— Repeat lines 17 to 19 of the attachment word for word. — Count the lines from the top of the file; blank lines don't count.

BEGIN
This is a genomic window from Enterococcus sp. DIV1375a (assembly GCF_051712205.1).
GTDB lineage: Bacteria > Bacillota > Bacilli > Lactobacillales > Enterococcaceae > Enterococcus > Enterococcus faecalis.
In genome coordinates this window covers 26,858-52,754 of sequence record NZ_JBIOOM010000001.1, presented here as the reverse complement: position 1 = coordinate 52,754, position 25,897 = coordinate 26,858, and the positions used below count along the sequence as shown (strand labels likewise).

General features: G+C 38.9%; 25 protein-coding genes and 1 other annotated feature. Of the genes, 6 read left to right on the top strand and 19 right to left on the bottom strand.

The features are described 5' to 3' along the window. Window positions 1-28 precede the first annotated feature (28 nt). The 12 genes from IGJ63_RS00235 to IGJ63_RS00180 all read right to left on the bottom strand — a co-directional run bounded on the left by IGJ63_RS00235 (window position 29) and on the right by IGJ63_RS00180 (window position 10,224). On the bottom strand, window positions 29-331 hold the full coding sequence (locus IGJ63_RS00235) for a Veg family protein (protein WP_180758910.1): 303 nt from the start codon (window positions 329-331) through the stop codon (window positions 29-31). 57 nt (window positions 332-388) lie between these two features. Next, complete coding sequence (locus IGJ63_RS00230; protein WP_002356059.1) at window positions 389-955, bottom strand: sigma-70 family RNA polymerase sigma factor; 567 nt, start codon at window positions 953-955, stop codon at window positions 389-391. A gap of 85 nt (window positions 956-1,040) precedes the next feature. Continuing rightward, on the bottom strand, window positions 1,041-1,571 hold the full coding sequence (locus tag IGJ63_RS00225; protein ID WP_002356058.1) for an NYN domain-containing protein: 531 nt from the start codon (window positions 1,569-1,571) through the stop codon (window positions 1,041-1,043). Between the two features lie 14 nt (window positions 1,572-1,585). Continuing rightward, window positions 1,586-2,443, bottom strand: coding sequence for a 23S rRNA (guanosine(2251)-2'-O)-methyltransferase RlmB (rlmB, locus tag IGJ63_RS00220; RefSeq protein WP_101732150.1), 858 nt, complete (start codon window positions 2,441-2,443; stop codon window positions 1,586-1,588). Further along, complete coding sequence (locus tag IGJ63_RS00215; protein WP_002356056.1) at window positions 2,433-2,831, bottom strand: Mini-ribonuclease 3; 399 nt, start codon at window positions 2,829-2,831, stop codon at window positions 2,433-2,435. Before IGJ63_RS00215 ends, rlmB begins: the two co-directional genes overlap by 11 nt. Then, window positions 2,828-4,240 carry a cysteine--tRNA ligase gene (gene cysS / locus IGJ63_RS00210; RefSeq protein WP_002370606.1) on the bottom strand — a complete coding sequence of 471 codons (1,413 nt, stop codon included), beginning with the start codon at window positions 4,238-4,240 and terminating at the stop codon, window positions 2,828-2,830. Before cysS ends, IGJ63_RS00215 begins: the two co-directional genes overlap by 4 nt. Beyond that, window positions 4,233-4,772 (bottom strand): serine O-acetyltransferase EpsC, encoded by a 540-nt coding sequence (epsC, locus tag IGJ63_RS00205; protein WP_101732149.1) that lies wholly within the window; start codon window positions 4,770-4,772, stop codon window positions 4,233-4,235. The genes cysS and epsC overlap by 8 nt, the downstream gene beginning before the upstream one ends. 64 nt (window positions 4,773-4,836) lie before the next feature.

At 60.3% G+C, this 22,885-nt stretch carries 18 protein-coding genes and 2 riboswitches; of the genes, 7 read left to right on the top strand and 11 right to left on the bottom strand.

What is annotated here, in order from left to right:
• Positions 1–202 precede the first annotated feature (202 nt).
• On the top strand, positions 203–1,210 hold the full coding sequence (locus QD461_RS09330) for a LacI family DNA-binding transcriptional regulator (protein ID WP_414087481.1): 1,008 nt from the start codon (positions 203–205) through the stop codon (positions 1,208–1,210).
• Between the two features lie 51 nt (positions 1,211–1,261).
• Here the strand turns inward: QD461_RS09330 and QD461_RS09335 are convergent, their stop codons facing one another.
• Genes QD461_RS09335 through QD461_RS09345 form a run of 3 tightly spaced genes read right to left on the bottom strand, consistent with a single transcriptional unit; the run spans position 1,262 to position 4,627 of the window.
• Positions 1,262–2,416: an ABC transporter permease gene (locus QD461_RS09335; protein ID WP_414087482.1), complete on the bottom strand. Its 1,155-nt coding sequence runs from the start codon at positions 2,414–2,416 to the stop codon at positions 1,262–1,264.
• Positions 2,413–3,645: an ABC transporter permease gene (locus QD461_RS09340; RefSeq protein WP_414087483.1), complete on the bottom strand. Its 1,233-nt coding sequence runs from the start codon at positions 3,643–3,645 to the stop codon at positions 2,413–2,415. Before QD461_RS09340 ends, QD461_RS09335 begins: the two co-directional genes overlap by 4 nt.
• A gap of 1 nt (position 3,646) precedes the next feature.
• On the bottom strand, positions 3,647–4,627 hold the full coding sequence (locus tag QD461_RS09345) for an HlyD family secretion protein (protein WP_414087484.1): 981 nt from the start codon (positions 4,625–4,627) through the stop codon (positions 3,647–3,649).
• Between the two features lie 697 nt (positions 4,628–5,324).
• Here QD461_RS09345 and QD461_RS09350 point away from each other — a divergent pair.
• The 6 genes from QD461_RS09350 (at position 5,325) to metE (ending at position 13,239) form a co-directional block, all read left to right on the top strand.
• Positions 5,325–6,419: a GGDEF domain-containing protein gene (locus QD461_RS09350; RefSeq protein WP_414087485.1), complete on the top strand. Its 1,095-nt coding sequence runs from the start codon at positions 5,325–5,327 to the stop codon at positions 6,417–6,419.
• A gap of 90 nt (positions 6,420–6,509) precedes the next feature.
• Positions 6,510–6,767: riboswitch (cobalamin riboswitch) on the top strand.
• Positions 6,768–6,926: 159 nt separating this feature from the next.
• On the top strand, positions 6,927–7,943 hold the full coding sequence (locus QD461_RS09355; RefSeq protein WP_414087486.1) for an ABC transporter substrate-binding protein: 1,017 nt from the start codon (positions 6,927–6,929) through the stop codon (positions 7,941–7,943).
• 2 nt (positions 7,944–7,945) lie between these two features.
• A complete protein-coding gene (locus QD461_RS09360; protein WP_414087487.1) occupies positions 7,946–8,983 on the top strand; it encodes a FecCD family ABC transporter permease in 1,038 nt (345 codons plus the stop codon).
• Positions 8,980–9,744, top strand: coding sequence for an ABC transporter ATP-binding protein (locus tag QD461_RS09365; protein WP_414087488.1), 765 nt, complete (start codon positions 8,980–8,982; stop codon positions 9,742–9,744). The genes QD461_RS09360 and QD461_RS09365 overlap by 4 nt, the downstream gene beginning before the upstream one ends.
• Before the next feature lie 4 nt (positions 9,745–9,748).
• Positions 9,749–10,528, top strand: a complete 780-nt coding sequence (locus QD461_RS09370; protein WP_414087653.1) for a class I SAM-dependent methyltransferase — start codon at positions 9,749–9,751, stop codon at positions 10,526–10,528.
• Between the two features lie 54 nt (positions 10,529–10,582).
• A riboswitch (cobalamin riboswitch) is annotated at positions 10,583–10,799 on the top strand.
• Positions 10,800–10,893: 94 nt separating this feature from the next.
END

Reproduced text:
• Between the two features lie 697 nt (positions 4,628–5,324).
• Here QD461_RS09345 and QD461_RS09350 point away from each other — a divergent pair.
• The 6 genes from QD461_RS09350 (at position 5,325) to metE (ending at position 13,239) form a co-directional block, all read left to right on the top strand.